Positive benefits with vitamin D supplements in elderly

Related tags Vitamin d supplements Vitamin d

A recent clinical review draws together the growing body of
evidence which points to the benefits for the elderly if they
maintain their vitamin D levels - notably, better muscle strength
and a lower risk from falls.

Elderly people lacking the required amounts of vitamin D and who risk fracturing bones from falls could benefit from taking the vitamin in supplement form, suggests a recent review in the American Journal of Clinical Nutrition​.

Healthnotes newswire​, reporting on the article, highlights previous uncontrolled studies that have shown the link between prolonged vitamin D deficiency and muscle weakness, often leading to disability. Taking vitamin D supplements over a period of several weeks or months would correct such deficiencies, the author suggests.

A study on 349 elderly people who had poor muscle strength in their hands, were unable to climb stairs, and had recently fallen, found that blood levels of vitamin D were significantly lower compared with the levels in people without these problems.

Another study showed that six months of treatment with vitamin D in vitamin D-deficient elderly women improved knee strength and walking distance. However, there has been no evidence to suggest that vitamin D supplements improve muscle strength in those with normal vitamin D levels.

The high levels of vitamin D deficiency in older people are thought to result from a poor diet, lack of sunlight exposure, poor absorption by the intestines, or impairments in vitamin D metabolism due to liver or kidney disease. Lack of this vitamin in the body affects muscle tissue, leading to poor strength and coordination. The exact process leading to muscle deterioration remains unexplained however.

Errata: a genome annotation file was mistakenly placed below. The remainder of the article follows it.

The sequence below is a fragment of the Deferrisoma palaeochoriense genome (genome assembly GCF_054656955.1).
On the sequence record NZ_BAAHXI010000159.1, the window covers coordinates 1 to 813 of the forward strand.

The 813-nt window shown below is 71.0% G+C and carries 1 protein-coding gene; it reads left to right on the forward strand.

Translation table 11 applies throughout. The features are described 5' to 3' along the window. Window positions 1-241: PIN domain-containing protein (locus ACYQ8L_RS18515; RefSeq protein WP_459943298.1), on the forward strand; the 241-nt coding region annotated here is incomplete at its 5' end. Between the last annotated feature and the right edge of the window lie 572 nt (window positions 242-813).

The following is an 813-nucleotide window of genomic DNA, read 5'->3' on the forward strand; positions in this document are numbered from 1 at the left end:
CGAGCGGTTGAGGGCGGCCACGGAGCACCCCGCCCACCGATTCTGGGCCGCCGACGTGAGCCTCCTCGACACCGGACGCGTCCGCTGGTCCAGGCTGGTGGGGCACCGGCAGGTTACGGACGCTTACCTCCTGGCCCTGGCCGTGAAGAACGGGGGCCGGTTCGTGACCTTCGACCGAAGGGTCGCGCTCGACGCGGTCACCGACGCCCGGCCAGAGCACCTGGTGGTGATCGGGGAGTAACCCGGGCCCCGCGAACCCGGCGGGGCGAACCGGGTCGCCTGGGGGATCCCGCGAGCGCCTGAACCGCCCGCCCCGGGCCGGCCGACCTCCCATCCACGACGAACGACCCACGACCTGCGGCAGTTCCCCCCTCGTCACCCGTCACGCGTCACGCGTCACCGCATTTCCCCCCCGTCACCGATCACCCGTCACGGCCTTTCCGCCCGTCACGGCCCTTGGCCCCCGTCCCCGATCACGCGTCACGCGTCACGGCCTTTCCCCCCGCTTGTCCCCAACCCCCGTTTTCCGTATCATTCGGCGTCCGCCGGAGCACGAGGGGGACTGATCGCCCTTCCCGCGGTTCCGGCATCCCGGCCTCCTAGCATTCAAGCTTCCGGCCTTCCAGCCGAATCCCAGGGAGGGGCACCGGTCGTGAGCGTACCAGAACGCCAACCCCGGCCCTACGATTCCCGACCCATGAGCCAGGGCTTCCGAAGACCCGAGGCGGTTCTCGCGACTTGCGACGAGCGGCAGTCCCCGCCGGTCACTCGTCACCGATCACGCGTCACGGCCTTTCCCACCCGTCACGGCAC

Although the journal review notes the need for further studies, it points to the considerable evidence so far which shows the benefits of vitamin D supplementation in high-risk groups, such as frail and homebound elderly people.This includes evidence for taking vitamin D and calcium supplements together, which appears to be better than when calcium is taken alone.

While there have also been studies which found vitamin D supplements to have no effect on lowering the incidence of falling, the journal review suggests that most of these trials tested healthy, older individuals who were not vitamin D-deficient, and therefore - based on the results of previous studies - not likely to show significant improvement with vitamin D supplementation.

The authors do not offer specific guidelines on supplement intake, but some doctors recommend taking 400 to 800 IU per day of supplemental vitamin D2.

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